Virginia State Capitol — Photo: Skip Plitt/Wikimedia Commons.
Four pro-LGBTQ bills have been placed on the docket of the Virginia House of Delegates’ Rules Committee for Monday, Jan. 28 at 4 p.m., prompting equality advocates to call on Republican lawmakers to support them.
Two of the bills in question, one from Del. Kelly Convirs-Fowler (D-Virginia Beach), and another from Del. Roxann Robinson (R-Chesterfield), would amend Virginia’s Fair Housing law to include protections that would prohibit renters and realtors from discriminating against tenants or buyers based on their sexual orientation or gender identity.
Also being considered is a bill from Del. John Bell (D-Sterling) to prohibit anti-LGBTQ discrimination in public employment, and a bill from Del. Mark Levine (D-Alexandria) that has been nicknamed the “LGBTQ omnibus” bill — which would prohibits discrimination in employment (both public and private), housing, banking, insurance, public contracting, apprenticeship programs, and places of public accommodation.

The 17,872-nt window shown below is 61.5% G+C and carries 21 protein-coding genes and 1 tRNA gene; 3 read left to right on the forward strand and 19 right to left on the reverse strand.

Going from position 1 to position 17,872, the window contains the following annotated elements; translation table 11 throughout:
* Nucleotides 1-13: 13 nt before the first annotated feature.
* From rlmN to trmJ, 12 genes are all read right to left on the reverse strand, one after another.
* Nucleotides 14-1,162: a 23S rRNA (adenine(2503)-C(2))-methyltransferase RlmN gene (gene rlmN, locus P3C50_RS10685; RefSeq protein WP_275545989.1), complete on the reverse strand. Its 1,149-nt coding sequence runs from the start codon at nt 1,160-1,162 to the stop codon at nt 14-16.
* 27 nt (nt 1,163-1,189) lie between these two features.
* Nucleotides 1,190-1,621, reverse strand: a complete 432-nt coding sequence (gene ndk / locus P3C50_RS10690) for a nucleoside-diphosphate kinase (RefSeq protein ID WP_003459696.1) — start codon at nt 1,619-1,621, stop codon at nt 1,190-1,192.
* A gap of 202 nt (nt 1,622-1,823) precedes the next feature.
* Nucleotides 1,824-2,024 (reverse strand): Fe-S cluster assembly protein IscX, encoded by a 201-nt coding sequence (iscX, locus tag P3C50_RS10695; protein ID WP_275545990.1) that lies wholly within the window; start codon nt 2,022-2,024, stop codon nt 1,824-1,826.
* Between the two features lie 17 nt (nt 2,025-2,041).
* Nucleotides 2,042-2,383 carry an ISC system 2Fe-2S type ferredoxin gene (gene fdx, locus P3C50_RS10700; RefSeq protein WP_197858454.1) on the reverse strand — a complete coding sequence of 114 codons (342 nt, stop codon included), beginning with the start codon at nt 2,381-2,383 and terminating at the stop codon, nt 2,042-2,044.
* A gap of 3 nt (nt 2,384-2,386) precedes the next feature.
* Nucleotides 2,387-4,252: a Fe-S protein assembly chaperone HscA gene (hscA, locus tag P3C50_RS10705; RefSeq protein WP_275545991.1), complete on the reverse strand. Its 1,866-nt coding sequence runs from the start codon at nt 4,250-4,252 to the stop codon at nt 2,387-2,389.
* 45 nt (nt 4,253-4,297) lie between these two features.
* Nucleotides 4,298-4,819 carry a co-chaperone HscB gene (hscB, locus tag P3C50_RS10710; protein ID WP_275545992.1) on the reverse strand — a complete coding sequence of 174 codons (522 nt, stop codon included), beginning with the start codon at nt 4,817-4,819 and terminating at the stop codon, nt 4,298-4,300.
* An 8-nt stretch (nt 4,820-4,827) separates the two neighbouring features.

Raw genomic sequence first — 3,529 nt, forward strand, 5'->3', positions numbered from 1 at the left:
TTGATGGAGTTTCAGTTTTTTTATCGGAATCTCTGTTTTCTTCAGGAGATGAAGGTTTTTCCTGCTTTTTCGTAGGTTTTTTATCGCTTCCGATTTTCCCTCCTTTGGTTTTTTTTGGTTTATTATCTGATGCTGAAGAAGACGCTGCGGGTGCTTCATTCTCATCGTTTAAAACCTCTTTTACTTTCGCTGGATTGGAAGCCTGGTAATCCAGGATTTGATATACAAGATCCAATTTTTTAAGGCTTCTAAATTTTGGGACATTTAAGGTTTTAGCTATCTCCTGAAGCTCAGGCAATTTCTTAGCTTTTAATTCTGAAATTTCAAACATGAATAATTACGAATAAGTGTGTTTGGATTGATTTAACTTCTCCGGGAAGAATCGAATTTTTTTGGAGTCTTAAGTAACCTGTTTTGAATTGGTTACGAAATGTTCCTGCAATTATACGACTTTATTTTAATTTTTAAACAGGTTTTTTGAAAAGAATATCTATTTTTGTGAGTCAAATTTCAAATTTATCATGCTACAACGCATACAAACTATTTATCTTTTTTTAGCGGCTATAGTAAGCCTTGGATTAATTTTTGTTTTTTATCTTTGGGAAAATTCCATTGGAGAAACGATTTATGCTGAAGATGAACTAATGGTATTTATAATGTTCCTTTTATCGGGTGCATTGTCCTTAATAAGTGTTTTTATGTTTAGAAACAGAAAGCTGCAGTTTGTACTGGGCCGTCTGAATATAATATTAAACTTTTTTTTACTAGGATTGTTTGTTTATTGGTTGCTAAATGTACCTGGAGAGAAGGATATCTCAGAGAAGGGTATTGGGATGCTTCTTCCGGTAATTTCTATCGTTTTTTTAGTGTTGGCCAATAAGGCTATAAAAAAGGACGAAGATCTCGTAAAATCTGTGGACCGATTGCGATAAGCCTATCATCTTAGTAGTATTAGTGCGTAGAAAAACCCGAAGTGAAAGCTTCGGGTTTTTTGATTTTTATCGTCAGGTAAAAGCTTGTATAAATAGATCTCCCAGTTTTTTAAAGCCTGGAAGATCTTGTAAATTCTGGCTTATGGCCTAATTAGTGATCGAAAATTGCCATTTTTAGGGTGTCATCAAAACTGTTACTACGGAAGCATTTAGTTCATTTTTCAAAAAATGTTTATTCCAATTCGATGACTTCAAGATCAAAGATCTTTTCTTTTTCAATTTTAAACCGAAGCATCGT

The Rules Committee is split 11-6 in favor of Republicans, even though the party only holds a two-seat advantage in the chamber. All six Democrats have pro-LGBTQ voting records.
As such, Democrats would have to pick up three Republican votes just to ensure the measures can continue to proceed (by being assigned to the appropriate committee and approved or rejected through regular order).
Unfortunately, House Speaker Kirk Cox (R-Colonial Heights), an opponent of LGBTQ rights, chairs the Rules Committee, and has stacked it with some of his most loyal lieutenants, including Del. Todd Gilbert (R-Woodstock), the Republican Majority Leader, who previously sponsored a “religious freedom” bill that would have allowed businesses and government officials to discriminate against LGBTQ people by using their personal religious beliefs as justification.
The list of other Republicans who sit on the Rules Committee reads like a “Who’s Who” of GOP House leadership, including Appropriations Committee Chairman Chris Jones (R-Suffolk), Agriculture Committee Chairman Danny Marshall (R-Danville), Commerce and Labor Committee Chairman Terry Kilgore (R-Gate City), Education Committee Chairman Steven Landes (R-Weyers Cave), Finance Committee Chairman Lee Ware (R-Powhatan), and Health, Welfare & Institutions Committee Chairman Bobby Orrock (R-Thornburg), as well as Delegates Barry Knight (R-Virginia Beach), Riley Ingram (R-Hopewell), and Terry Austin (R-Buchanan).
Historically, Ware has been friendly, or at least receptive, to the idea of nondiscrimination, having previously signed on as a co-patron of a fair employment bill during the 2013 session. But almost all of the others have been silent on LGBTQ rights.